During his presentation, Gregory Squires, Department of Sociology, The George Washington University, suggested that, contrary to what some believe, paired testing can potentially uncover the existence of disparate impact discrimination in a given housing market. He asserted that, based on information provided to the minority and white auditors during the test, analysts can observe instances of disparate impact not recorded as disparate treatment. For example, the housing provider might share with the auditor information about the agency's policies and practices that may differ for minority and white home seekers. This information would not necessarily appear on the auditor's forms, but would be part of the narrative the auditor provided to the researchers. Though the policies highlighted would be applied to both minority and white auditors, they could differentially impact minority home seekers.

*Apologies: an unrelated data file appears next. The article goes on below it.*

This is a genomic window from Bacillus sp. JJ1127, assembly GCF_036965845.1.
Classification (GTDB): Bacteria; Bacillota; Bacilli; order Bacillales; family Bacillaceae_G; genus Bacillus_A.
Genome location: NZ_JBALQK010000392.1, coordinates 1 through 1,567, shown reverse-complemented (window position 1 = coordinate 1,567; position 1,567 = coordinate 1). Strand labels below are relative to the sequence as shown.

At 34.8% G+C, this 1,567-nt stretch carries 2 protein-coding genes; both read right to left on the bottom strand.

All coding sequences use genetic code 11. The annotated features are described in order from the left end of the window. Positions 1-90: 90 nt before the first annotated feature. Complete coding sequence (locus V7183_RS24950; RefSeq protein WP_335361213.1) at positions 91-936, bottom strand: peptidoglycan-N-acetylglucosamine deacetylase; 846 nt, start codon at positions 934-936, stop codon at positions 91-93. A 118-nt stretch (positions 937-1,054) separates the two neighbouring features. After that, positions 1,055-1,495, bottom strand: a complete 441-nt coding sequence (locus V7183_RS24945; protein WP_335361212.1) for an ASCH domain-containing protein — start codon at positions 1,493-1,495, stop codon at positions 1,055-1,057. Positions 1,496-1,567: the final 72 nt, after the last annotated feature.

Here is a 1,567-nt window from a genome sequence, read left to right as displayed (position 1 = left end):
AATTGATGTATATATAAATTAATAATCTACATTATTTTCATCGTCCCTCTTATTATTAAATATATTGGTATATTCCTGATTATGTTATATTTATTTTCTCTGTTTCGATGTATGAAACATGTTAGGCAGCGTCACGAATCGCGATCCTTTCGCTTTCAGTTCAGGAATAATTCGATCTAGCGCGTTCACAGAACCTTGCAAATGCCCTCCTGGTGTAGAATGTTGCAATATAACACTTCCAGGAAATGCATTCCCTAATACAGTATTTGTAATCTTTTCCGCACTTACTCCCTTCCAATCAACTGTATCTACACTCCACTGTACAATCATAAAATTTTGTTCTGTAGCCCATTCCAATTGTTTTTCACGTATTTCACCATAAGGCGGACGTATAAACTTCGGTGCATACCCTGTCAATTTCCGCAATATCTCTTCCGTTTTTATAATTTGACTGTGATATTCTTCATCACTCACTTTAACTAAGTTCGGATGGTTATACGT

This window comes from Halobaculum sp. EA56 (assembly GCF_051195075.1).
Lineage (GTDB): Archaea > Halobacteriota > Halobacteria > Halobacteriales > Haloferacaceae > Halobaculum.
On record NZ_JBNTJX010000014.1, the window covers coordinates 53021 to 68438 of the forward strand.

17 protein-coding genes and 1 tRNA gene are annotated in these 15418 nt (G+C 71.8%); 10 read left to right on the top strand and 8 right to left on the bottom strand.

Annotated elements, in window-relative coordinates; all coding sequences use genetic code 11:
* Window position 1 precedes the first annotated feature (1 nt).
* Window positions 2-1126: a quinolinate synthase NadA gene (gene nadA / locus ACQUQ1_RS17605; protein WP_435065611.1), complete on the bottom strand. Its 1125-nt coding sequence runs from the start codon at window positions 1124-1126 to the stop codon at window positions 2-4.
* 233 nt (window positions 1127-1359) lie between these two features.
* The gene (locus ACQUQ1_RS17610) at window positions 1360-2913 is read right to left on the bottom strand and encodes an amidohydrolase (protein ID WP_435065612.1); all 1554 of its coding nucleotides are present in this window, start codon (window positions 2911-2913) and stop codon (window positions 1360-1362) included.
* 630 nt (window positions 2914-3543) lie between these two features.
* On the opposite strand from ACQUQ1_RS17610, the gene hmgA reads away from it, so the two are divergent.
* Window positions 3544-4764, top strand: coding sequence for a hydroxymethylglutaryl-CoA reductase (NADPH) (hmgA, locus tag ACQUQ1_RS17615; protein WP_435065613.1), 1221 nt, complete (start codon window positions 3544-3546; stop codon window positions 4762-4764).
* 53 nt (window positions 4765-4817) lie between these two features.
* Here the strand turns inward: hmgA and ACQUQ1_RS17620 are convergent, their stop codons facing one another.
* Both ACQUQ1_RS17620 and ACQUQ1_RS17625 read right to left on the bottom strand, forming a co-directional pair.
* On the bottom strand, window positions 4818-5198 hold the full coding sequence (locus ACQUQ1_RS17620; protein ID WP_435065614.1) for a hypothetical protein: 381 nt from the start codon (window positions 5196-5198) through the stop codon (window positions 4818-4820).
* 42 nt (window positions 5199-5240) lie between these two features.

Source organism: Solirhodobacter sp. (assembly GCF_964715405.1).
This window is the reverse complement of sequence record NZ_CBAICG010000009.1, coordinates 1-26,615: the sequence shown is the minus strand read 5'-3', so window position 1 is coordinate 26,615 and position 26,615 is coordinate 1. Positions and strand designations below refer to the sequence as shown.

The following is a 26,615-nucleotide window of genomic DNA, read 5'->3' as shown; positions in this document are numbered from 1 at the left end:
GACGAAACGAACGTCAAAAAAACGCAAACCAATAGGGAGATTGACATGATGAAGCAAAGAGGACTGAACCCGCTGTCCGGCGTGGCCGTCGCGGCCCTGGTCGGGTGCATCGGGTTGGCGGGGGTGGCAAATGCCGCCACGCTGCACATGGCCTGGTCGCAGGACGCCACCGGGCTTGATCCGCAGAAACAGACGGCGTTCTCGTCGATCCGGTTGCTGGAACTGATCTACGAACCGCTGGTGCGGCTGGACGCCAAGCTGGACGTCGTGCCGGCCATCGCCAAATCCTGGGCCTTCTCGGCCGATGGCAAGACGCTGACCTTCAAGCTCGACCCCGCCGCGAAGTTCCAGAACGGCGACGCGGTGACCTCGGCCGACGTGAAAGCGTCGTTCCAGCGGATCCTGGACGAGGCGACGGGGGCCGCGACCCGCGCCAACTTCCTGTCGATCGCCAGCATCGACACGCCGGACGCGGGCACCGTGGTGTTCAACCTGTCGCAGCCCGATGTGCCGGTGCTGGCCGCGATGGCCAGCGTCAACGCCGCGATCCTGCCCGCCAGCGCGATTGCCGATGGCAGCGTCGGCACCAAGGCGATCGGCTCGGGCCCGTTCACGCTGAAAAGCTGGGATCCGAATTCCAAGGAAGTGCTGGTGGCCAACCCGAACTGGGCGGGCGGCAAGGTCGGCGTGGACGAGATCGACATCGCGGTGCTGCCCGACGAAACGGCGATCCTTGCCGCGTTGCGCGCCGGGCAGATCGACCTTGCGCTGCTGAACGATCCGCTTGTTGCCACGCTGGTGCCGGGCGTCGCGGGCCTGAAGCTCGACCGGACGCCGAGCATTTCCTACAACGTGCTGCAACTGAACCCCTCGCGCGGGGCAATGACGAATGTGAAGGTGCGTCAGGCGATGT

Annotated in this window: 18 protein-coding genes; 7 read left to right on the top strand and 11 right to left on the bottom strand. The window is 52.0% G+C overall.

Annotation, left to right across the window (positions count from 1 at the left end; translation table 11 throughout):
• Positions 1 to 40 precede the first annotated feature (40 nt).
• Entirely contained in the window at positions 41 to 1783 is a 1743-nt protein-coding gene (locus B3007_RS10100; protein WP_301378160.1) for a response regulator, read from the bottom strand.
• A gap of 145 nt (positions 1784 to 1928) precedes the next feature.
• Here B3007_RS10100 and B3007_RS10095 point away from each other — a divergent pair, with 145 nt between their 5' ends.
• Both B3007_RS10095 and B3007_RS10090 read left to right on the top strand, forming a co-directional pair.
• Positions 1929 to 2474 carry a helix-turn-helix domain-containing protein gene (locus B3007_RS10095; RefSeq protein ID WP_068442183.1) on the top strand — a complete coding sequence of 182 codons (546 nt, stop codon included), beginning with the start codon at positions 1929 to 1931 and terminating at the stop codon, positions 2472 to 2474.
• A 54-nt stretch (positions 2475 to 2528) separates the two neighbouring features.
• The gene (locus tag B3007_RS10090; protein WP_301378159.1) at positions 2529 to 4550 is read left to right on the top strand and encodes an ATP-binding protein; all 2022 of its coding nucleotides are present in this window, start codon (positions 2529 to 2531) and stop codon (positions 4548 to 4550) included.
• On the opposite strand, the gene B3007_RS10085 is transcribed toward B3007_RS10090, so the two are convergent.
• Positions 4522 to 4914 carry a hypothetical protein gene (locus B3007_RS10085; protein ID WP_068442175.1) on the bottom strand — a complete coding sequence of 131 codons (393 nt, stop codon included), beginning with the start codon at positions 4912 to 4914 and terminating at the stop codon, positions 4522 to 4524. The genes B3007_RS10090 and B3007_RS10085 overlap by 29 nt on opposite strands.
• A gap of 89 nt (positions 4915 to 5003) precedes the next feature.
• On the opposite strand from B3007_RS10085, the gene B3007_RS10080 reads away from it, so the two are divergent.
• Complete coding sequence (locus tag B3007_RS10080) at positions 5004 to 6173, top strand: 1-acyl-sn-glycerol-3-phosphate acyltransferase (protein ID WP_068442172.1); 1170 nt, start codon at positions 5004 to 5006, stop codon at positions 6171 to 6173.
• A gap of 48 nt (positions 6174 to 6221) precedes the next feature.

A related discussion addressed the ability to measure discrimination statistically given the legal definition. Some individual and household characteristics that are associated with disparate effects have a disparate impact because their distributions vary with race. As noted earlier, for enforcement audits, testing coordinators control for other factors to isolate the